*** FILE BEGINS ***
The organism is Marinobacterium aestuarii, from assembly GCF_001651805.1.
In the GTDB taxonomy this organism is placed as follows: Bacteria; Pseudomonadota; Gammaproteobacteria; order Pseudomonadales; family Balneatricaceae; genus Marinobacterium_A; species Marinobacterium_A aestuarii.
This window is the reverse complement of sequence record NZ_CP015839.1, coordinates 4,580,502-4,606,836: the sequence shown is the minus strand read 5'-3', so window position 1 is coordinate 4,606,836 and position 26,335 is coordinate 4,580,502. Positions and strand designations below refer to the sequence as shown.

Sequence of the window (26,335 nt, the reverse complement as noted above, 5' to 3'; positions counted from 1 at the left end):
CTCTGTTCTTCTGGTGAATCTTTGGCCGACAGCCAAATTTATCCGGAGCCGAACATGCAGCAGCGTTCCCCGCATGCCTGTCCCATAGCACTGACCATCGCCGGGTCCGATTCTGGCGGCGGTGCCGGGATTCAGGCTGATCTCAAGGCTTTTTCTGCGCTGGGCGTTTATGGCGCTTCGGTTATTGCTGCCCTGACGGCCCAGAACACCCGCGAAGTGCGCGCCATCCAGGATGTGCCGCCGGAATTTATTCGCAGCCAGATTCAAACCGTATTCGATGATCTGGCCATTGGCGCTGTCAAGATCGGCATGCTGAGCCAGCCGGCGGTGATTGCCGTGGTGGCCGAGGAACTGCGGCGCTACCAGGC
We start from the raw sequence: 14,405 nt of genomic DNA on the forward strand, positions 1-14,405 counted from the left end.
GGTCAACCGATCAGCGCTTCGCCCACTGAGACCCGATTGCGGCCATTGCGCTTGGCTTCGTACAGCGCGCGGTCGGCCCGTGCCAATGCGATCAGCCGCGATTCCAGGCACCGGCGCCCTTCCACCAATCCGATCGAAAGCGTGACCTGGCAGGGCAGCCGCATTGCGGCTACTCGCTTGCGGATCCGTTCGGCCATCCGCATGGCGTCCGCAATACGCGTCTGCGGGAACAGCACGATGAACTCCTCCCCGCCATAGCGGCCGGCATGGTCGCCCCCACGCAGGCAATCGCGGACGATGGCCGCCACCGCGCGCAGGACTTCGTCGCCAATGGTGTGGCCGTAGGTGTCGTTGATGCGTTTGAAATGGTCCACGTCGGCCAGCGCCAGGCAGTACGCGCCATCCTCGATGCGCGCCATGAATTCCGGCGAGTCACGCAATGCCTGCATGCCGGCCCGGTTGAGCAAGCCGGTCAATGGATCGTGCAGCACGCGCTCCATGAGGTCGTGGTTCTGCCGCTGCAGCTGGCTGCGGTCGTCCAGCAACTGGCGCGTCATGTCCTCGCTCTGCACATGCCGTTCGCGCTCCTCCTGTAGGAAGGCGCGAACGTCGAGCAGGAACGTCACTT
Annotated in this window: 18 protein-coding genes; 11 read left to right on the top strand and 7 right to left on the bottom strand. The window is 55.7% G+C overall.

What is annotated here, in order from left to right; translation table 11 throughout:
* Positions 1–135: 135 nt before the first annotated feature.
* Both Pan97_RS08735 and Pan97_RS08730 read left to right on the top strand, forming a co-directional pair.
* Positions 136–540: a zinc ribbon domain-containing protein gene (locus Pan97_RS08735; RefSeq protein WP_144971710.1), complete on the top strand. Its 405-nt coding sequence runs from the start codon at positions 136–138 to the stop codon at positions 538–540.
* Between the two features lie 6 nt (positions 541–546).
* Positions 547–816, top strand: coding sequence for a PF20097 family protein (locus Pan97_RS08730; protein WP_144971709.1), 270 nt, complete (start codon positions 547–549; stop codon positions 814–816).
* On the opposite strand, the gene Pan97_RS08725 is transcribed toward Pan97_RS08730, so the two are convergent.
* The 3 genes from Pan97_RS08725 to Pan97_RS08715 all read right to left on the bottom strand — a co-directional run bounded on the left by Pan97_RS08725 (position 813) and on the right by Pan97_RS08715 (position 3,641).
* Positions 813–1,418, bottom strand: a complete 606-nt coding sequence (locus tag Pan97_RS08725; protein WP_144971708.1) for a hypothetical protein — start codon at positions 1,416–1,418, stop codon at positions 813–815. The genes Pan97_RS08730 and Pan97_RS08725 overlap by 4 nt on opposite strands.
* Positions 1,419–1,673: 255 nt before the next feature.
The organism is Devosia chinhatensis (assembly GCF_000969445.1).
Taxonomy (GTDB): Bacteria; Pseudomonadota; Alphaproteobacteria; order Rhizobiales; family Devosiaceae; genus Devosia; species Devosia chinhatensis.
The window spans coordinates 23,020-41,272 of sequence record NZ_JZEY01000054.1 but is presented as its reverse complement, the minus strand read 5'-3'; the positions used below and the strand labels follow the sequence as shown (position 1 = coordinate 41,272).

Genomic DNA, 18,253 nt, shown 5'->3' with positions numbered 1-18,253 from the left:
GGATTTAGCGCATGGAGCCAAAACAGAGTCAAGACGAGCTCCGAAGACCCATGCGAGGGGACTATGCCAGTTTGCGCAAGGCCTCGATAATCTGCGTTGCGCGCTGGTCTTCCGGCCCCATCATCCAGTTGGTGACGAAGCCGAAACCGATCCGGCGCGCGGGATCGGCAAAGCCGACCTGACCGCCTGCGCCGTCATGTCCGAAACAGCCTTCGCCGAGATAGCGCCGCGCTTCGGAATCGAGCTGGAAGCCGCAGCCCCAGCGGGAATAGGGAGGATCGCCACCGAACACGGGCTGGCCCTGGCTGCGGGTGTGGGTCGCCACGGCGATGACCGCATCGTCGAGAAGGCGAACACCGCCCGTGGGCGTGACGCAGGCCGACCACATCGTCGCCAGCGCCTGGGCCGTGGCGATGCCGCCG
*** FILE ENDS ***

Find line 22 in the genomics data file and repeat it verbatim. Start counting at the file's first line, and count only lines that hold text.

Genomic DNA, 18,253 nt, shown 5'->3' with positions numbered 1-18,253 from the left: